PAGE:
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N8335Y accident description

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Tail numberN8335Y
Accident dateJanuary 31, 2006
Aircraft typePiper PA-28-181
LocationHenderson, WV
Near 38.797777 N, -82.074167 W
Additional details: None

NTSB description

On January 31, 2006, about 1015 eastern standard time, a Piper PA-28-181, N8335Y, was substantially damaged when it struck wires, and then impacted the ground, during the initial climb after takeoff from a field in Henderson, West Virginia. The certificated commercial pilot was fatally injured. Visual meteorological conditions prevailed, and no flight plan had been filed for the personal flight destined for Canton, Ohio. The flight was conducted under 14 Code of Federal Regulations (CFR) Part 91.

According to a Federal Aviation Administration (FAA) inspector, witnesses reported that the pilot conducted a forced landing to the field, which was parallel to State Route 35, on January 29, 2006, due to fuel exhaustion. On the day of the accident, the pilot added approximately 6 gallons of fuel to the airplane, and attempted to takeoff through a corn field and parking lot. Approximately 550 feet from the point at which the airplane began the takeoff roll, the left wing struck a 6-foot tall, 4 by 4-inch wooden pole. The airplane veered to the left, and started to climb; however, the airplane subsequently pitched down and impacted power lines. The airplane's left wing was severed at the root, and it impacted the ground nose first. The airplane came to rest in a nearly vertical position.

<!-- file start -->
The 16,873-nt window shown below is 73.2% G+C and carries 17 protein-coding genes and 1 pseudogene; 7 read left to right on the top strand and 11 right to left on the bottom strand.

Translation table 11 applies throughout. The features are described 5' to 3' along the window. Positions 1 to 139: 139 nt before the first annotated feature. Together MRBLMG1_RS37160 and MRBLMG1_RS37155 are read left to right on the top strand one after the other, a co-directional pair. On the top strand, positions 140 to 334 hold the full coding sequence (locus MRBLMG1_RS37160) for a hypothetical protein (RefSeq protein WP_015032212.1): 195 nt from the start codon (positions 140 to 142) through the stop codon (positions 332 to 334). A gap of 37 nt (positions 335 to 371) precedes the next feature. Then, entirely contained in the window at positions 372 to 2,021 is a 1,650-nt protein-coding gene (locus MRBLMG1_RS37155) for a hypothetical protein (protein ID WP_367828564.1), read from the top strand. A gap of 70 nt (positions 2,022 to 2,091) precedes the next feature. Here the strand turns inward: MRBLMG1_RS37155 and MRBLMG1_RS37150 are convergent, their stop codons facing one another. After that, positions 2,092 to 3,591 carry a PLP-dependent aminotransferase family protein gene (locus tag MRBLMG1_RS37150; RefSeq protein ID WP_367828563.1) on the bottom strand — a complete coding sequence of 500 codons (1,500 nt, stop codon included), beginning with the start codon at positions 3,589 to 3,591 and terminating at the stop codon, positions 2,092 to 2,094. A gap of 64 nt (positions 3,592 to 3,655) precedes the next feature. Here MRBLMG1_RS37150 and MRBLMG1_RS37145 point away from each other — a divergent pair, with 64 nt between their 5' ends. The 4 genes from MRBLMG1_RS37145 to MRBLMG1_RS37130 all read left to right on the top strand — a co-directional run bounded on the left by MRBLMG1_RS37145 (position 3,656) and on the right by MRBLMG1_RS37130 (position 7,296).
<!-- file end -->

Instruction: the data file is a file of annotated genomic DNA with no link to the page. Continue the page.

Examination of the airplane by an FAA inspector did not reveal any preimpact mechanical malfunctions. The airplane's left wing contacted the pole about 2.5 feet inboard of the wingtip. The airplane came to rest about 1,400 feet from the point where the pilot began the takeoff roll. The property owner reported that the pilot was aware of the pole prior to takeoff. The pilot had painted a red makeshift centerline on the ground; however, the airplane drifted left of the marked centerline during the takeoff roll.

The airplane had been operated for about 10 hours since its most recent annual inspection, which was performed on September 25, 2005.

The toxicological testing report from the FAA Toxicology Accident Research Laboratory, Oklahoma City, Oklahoma, was negative for drugs and alcohol for the pilot.

The pilot also held a flight instructor certificate with instrument instructor privileges for single-engine land airplanes. He reported 1,030 hours of total flight experience on his most recent application for an FAA first class medical certificate, which was issued on April 23, 2005.

(c) 2009-2011 Lee C. Baker. For informational purposes only.